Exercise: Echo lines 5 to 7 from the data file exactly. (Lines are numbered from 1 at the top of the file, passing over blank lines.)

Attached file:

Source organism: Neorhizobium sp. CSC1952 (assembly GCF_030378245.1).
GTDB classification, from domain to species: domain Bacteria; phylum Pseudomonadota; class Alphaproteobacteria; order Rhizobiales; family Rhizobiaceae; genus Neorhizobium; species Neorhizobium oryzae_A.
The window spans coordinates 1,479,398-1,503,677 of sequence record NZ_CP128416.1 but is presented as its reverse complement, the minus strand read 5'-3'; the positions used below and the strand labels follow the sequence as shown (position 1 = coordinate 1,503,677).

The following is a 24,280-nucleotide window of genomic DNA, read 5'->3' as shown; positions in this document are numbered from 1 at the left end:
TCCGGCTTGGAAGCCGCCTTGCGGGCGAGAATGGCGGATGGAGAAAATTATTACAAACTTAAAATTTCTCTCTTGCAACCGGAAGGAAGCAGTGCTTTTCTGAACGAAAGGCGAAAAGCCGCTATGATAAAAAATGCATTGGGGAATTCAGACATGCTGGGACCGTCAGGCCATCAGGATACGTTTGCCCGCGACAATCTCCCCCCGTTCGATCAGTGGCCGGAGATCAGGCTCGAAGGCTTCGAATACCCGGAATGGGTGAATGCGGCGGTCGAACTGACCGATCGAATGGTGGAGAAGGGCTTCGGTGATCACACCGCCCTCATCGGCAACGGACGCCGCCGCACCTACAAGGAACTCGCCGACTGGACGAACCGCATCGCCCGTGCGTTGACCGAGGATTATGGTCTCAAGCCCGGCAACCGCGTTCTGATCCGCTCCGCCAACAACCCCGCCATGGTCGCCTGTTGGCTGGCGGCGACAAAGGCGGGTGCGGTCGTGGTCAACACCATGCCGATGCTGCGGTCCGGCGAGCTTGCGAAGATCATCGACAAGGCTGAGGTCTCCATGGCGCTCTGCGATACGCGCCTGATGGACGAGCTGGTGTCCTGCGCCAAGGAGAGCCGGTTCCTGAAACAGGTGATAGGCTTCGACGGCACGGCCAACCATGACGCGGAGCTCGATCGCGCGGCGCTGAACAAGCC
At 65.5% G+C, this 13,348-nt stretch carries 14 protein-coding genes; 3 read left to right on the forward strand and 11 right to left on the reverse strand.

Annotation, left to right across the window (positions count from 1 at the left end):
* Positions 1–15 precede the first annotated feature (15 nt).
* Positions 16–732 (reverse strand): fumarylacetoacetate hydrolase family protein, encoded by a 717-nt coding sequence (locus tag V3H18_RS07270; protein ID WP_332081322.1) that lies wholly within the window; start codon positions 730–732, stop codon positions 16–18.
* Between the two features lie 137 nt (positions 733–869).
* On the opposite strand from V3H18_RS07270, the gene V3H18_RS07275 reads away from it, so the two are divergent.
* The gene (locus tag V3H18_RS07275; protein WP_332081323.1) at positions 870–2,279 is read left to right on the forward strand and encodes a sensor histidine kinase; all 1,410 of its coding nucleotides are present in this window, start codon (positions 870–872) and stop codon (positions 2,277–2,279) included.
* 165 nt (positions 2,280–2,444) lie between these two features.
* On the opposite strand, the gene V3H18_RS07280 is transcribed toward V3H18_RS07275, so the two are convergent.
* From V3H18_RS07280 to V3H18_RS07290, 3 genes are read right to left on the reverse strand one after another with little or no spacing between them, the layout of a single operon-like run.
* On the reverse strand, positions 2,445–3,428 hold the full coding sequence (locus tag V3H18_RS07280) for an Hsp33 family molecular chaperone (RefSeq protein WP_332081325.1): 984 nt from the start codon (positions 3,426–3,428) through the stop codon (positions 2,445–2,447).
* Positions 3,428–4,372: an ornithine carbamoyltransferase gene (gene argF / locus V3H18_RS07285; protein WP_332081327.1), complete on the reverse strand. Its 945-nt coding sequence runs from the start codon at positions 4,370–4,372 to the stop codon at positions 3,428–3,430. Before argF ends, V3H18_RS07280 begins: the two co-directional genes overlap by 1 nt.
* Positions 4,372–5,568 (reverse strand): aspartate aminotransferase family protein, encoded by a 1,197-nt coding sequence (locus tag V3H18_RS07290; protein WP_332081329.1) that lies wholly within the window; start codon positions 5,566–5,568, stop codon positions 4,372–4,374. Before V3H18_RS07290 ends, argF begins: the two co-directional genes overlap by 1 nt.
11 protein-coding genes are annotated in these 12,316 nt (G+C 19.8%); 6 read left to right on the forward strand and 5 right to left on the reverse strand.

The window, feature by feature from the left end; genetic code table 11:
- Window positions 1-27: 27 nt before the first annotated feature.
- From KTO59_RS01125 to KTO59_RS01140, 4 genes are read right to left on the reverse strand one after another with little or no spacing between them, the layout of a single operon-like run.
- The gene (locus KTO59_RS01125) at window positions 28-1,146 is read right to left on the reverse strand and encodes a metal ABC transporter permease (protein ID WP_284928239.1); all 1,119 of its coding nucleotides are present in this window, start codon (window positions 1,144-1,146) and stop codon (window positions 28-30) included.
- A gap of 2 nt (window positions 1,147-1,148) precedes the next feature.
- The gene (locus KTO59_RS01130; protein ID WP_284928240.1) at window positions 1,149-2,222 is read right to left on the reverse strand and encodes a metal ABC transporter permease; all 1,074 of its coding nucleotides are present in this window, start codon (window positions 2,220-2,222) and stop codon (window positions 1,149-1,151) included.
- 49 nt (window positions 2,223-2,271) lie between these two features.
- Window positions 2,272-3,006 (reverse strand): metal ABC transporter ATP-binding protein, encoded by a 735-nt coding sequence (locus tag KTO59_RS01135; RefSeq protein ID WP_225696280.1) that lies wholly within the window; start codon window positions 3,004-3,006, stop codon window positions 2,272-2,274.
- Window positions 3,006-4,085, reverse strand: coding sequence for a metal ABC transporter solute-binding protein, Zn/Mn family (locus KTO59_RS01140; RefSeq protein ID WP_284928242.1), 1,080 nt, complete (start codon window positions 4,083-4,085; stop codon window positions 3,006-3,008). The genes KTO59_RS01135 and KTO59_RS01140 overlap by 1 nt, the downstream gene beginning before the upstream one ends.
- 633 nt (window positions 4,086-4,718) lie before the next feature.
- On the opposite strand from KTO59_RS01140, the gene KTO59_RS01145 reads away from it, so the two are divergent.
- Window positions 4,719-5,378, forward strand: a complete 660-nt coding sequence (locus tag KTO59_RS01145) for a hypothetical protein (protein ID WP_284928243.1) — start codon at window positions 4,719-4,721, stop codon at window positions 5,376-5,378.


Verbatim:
TCCGGCTTGGAAGCCGCCTTGCGGGCGAGAATGGCGGATGGAGAAAATTATTACAAACTTAAAATTTCTCTCTTGCAACCGGAAGGAAGCAGTGCTTTTCTGAACGAAAGGCGAAAAGCCGCTATGATAAAAAATGCATTGGGGAATTCAGACATGCTGGGACCGTCAGGCCATCAGGATACGTTTGCCCGCGACAATCTCCCCCCGTTCGATCAGTGGCCGGAGATCAGGCTCGAAGGCTTCGAATACCCGGAATGGGTGAATGCGGCGGTCGAACTGACCGATCGAATGGTGGAGAAGGGCTTCGGTGATCACACCGCCCTCATCGGCAACGGACGCCGCCGCACCTACAAGGAACTCGCCGACTGGACGAACCGCATCGCCCGTGCGTTGACCGAGGATTATGGTCTCAAGCCCGGCAACCGCGTTCTGATCCGCTCCGCCAACAACCCCGCCATGGTCGCCTGTTGGCTGGCGGCGACAAAGGCGGGTGCGGTCGTGGTCAACACCATGCCGATGCTGCGGTCCGGCGAGCTTGCGAAGATCATCGACAAGGCTGAGGTCTCCATGGCGCTCTGCGATACGCGCCTGATGGACGAGCTGGTGTCCTGCGCCAAGGAGAGCCGGTTCCTGAAACAGGTGATAGGCTTCGACGGCACGGCCAACCATGACGCGGAGCTCGATCGCGCGGCGCTGAACAAGCC
At 65.5% G+C, this 13,348-nt stretch carries 14 protein-coding genes; 3 read left to right on the forward strand and 11 right to left on the reverse strand.

Annotation, left to right across the window (positions count from 1 at the left end):